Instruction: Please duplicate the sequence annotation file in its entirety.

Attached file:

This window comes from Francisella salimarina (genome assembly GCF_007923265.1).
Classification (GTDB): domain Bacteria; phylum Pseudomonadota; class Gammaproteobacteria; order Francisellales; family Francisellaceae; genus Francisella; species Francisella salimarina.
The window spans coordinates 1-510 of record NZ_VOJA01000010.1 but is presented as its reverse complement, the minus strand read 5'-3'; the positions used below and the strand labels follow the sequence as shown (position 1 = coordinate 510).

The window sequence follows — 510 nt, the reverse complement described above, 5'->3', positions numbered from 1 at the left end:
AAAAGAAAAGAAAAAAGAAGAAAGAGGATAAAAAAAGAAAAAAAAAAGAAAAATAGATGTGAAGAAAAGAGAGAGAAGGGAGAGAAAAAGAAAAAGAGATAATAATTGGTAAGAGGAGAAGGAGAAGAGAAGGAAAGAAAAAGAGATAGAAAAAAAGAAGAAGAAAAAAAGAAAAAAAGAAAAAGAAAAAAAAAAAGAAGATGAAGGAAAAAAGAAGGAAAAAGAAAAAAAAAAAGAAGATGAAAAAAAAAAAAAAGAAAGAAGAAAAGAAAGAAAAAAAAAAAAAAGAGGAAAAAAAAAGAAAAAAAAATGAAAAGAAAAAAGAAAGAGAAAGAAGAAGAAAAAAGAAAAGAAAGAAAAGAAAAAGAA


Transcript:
This window comes from Francisella salimarina (genome assembly GCF_007923265.1).
Classification (GTDB): domain Bacteria; phylum Pseudomonadota; class Gammaproteobacteria; order Francisellales; family Francisellaceae; genus Francisella; species Francisella salimarina.
The window spans coordinates 1-510 of record NZ_VOJA01000010.1 but is presented as its reverse complement, the minus strand read 5'-3'; the positions used below and the strand labels follow the sequence as shown (position 1 = coordinate 510).

The window sequence follows — 510 nt, the reverse complement described above, 5'->3', positions numbered from 1 at the left end:
AAAAGAAAAGAAAAAAGAAGAAAGAGGATAAAAAAAGAAAAAAAAAAGAAAAATAGATGTGAAGAAAAGAGAGAGAAGGGAGAGAAAAAGAAAAAGAGATAATAATTGGTAAGAGGAGAAGGAGAAGAGAAGGAAAGAAAAAGAGATAGAAAAAAAGAAGAAGAAAAAAAGAAAAAAAGAAAAAGAAAAAAAAAAAGAAGATGAAGGAAAAAAGAAGGAAAAAGAAAAAAAAAAAGAAGATGAAAAAAAAAAAAAAGAAAGAAGAAAAGAAAGAAAAAAAAAAAAAAGAGGAAAAAAAAAGAAAAAAAAATGAAAAGAAAAAAGAAAGAGAAAGAAGAAGAAAAAAGAAAAGAAAGAAAAGAAAAAGAA